Mojave California Could Be The Home of (2) $100Bil. Dollar Industries, Solar Power Generation And Space Travel
Virgin Galactic Helps Make The California Desert Town Of Mojave Into The Silicon Valley Of Private Spaceflight.
SpaceShipTwo Fires Its Rocket Engine During A Jan. 10 Test Flight.
Last month, Mackay took the controls of Virgin Galactic's SpaceShipTwo for its third rocket-powered test flight over the desert. Later this year, Mackay and other test pilots expect to ride the rocket plane up to the space frontier, 62 miles up, during practice runs for passenger space tours.
Virgin Galactic, which was founded by British billionaire Richard Branson, is the current star of the show in Mojave. But Mojave is more than Virgin Galactic. More than 70 aerospace ventures are located in the town, population 4,238. It's a 90-minute drive from Los Angeles, just up the road from Palmdale (where the space shuttles were built) and Edwards Air Force Base (where the X-planes were flown).
Today, the commercial center for the new space age is the Mojave Air and Space Port, where low-profile hangars conceal high-tech gear. On the airport's grounds, you can find Orbital Sciences' Stargazer jet, which launches Pegasus rockets in midflight. You can see Scaled Composites, which built SpaceShipTwo — and before that, SpaceShipOne, which won the $10 million Ansari X Prize for private spaceflight a decade ago.
Just a couple of blocks from Scaled, there's the hangar for XCOR Aerospace, which expects to begin test flights of its own Lynx rocket plane later this year. Off in the distance, you can see another hangar that covers almost twice as much area as a football field. That's where Stratolaunch Systems, a venture bankrolled by software billionaire Paul Allen, is building the world's biggest airplane to carry a new kind of air-launched rocket.
Silicon Valley Effect
Take-Off And Landing Platform.
These and other rocket companies are knit together by friendly rivalries.
"It's like a Silicon Valley effect — they share a workforce, they're fiercely competitive," said Stuart Witt, the airport's CEO. "But you have a good day or a bad day, and that same crowd will be out there congratulating you on making the attempt, on your willingness to try. Can NASA keep up with that? They'll have to."
INTERACTIVE: Take a Ride on Virgin Galactic's SpaceShipTwo
One way for NASA to keep up is by taking advantage: The space agency has already made a variety of deals with Mojave-based companies: NASA's NuSTAR X-ray satellite was launched from Orbital's Stargazer plane. Masten Space Systems is testing lander technologies for NASA's Jet Propulsion Laboratory. Virgin Galactic and XCOR Aerospace already have been tapped to fly NASA payloads once their rocket planes are ready.
It's virtually certain that test pilots will be earning their astronaut wings in Mojave before NASA's astronauts are launched once again from Kennedy Space Center in Florida aboard different types of commercial space taxis.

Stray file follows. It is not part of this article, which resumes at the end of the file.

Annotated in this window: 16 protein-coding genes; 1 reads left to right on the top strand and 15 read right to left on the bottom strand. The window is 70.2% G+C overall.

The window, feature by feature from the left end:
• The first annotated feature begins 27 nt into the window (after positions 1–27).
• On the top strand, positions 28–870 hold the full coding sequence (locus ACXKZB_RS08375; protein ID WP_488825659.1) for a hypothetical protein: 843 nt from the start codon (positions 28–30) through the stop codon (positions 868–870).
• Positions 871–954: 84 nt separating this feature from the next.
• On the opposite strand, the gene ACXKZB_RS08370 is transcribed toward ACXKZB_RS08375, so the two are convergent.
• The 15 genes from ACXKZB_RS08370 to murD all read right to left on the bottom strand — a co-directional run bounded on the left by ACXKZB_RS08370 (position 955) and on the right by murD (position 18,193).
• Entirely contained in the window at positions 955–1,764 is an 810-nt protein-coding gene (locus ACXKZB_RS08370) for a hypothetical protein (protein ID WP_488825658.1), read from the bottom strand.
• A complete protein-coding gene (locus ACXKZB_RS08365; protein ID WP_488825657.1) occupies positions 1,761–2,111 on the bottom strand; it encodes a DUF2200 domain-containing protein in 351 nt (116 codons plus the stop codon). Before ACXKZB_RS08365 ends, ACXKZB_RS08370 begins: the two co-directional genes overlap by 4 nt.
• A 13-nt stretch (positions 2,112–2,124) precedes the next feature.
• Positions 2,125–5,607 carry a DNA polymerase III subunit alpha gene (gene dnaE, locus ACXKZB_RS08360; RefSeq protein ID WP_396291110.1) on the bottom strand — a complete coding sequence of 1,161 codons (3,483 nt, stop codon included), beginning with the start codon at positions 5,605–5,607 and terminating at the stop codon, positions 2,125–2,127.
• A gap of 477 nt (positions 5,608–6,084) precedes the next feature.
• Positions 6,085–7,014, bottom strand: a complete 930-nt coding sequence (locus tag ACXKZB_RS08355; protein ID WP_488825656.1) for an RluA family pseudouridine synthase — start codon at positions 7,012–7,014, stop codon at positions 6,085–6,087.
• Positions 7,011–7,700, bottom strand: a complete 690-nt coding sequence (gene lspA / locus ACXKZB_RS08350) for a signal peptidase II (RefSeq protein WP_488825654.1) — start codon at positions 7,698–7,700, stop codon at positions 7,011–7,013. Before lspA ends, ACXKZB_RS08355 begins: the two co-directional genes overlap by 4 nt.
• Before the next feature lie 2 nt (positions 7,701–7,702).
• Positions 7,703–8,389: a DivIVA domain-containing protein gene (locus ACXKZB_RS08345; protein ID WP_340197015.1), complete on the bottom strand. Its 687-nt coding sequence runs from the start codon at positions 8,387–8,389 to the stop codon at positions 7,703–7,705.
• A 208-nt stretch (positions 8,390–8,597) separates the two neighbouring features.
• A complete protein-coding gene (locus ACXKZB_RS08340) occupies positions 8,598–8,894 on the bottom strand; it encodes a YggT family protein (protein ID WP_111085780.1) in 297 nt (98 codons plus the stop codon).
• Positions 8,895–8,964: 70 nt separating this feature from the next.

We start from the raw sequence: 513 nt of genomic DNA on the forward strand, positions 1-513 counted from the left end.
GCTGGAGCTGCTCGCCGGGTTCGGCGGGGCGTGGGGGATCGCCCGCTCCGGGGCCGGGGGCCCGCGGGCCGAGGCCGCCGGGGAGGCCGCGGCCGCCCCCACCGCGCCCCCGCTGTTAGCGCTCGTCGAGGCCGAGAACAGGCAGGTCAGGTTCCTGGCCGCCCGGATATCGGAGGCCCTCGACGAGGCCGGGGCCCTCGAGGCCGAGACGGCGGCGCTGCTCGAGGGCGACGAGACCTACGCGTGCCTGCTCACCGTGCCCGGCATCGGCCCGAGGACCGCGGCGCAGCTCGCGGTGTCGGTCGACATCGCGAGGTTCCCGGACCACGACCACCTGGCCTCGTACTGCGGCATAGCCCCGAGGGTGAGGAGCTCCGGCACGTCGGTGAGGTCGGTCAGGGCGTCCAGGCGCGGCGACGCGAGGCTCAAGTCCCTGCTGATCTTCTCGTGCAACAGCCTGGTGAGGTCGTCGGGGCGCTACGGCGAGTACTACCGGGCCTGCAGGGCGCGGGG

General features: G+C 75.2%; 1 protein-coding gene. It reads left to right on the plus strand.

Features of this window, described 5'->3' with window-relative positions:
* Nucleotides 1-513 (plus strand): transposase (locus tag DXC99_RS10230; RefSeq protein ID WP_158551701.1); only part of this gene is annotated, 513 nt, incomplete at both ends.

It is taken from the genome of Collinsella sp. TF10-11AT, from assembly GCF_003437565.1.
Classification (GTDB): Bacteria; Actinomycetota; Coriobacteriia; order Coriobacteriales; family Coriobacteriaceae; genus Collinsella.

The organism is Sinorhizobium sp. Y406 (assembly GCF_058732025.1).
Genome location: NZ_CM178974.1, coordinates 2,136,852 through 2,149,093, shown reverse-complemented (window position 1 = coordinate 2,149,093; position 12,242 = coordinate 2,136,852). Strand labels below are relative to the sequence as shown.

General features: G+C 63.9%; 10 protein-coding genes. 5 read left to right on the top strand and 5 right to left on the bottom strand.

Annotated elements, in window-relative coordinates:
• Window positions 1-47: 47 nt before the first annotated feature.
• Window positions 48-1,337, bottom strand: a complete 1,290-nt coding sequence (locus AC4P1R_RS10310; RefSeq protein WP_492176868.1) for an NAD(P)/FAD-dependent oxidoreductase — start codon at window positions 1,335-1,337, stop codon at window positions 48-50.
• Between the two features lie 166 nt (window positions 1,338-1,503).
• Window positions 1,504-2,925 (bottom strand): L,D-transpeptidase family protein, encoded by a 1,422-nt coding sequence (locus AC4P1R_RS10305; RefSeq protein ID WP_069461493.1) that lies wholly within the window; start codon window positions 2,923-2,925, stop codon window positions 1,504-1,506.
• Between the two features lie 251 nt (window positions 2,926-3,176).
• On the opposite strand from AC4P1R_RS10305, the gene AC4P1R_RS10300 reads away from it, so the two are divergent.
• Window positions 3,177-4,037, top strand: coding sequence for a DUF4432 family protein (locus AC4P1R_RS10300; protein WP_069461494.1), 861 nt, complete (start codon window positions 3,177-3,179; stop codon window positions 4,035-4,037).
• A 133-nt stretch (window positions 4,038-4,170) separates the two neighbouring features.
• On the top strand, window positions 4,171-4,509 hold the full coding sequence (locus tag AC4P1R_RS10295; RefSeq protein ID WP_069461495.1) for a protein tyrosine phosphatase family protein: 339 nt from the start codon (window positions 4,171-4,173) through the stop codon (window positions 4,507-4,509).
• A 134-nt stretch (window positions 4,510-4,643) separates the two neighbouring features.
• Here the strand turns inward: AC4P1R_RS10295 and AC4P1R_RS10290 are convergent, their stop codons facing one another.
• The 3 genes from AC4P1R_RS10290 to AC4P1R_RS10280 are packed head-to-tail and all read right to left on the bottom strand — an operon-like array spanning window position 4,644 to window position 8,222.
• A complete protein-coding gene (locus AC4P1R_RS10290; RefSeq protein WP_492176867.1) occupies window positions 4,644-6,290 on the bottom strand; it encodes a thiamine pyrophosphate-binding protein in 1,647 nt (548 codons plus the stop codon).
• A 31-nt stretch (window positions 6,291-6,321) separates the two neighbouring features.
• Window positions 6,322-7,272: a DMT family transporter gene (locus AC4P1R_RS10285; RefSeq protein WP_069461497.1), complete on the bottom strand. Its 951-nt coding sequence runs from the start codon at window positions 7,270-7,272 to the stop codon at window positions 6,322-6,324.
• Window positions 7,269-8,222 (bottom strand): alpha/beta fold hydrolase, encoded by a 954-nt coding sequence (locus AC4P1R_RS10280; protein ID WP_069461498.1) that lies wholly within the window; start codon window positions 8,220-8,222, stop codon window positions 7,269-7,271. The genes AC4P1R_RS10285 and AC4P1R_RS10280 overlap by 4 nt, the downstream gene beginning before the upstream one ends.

The roots of Mojave's 21st-century space age go back to the beginnings of the first Space Age in the 1950s: The military favored Edwards Air Force Base as a proving ground for its experimental planes because of the area's generally clear skies and runway-friendly salt flats. Wide swaths of airspace over the Mojave Desert were set aside for military test flights — and eventually for civilian projects as well.
"It took a while to catch on, but it's such a natural fit for flight test," said Kevin Mickey, Scaled Composites' president.
One of the engineers involved in Edwards' test program during the 1960s and 1970s was a guy named Burt Rutan. He went on to design a series of build-it-yourself airplanes, and then founded Scaled Composites to take advantage of the new carbon-composite materials that were coming onto the market. Rutan was the mastermind behind Scaled Composites' Voyager airplane — which was piloted around the world in 1986 by his brother, Dick Rutan, and Jeana Yeager.
Voyager's record-breaking feat made Mojave one of the hot spots of the aviation world, but it was SpaceShipOne that cemented the town's place in aviation history. Thousands thronged to watch the rocket plane make the world's first private-sector spaceflights in 2004. Among those who marveled over the flights was Travis O'Neal, a Navy veteran who is now an engineer at Masten Space Systems.
"SpaceShipOne happened, and I said, 'That's what I want to do,'" O'Neal recalled. "That is my generation's moon landing."
Mojave became a mecca for space dreamers — including Dave Masten, a former software developer whose rocket venture won a million-dollar prize from NASA in 2009. "I think people who say they're going to change the world are thinking too small," Masten said. "We're going to change the solar system."
But First, The Rocketeers Will Have To Change Mojave.
Component Of The Next Spaceshiptwo Craft At Virgin Galactic.